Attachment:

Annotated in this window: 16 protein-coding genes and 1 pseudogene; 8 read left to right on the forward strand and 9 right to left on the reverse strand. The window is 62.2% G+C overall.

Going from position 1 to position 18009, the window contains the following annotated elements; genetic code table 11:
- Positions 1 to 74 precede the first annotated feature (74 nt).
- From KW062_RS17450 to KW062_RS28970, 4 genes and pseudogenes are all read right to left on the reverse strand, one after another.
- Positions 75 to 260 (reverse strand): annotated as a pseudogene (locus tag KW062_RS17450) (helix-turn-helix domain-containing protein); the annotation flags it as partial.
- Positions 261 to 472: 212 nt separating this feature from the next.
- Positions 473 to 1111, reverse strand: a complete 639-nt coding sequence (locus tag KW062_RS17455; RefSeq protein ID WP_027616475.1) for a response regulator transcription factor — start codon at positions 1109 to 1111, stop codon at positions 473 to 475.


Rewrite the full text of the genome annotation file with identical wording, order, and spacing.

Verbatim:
Annotated in this window: 16 protein-coding genes and 1 pseudogene; 8 read left to right on the forward strand and 9 right to left on the reverse strand. The window is 62.2% G+C overall.

Going from position 1 to position 18009, the window contains the following annotated elements; genetic code table 11:
- Positions 1 to 74 precede the first annotated feature (74 nt).
- From KW062_RS17450 to KW062_RS28970, 4 genes and pseudogenes are all read right to left on the reverse strand, one after another.
- Positions 75 to 260 (reverse strand): annotated as a pseudogene (locus tag KW062_RS17450) (helix-turn-helix domain-containing protein); the annotation flags it as partial.
- Positions 261 to 472: 212 nt separating this feature from the next.
- Positions 473 to 1111, reverse strand: a complete 639-nt coding sequence (locus tag KW062_RS17455; RefSeq protein ID WP_027616475.1) for a response regulator transcription factor — start codon at positions 1109 to 1111, stop codon at positions 473 to 475.